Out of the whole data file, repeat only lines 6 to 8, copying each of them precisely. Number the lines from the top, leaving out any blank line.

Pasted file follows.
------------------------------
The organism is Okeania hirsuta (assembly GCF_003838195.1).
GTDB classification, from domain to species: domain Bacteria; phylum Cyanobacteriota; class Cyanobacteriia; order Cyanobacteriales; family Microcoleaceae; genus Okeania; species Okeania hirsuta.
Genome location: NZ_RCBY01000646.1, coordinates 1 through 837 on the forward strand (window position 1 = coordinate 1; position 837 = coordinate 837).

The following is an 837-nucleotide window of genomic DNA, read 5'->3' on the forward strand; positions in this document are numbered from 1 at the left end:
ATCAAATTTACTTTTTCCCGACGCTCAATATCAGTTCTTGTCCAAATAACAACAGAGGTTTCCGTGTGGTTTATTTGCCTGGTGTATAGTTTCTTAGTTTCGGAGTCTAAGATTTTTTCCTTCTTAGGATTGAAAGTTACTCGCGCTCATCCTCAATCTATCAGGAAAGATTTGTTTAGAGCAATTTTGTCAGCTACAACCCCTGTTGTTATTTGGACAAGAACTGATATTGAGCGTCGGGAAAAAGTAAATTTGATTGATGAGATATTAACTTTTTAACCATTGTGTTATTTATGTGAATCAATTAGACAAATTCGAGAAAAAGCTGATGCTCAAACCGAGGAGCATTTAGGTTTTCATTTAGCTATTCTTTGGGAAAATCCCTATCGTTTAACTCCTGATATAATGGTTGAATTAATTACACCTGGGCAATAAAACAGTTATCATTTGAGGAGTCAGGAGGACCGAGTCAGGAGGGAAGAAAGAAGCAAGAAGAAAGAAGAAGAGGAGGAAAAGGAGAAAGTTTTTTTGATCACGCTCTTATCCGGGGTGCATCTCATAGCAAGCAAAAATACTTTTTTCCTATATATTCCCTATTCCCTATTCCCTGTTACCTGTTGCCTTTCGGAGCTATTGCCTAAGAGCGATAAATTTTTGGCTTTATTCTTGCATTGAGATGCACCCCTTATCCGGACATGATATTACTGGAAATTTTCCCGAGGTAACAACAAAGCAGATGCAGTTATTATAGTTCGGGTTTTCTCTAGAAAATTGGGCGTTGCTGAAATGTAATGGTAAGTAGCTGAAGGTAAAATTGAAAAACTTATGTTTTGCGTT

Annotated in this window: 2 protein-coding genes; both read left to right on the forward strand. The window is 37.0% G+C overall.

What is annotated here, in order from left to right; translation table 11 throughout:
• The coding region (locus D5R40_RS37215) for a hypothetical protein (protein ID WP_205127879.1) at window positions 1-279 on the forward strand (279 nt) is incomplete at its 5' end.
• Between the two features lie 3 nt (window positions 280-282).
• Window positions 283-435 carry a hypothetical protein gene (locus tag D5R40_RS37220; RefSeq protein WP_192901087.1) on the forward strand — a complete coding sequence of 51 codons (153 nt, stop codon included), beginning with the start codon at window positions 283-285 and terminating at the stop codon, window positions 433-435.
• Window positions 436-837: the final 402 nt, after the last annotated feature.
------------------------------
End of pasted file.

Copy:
Annotated in this window: 2 protein-coding genes; both read left to right on the forward strand. The window is 37.0% G+C overall.

What is annotated here, in order from left to right; translation table 11 throughout:
• The coding region (locus D5R40_RS37215) for a hypothetical protein (protein ID WP_205127879.1) at window positions 1-279 on the forward strand (279 nt) is incomplete at its 5' end.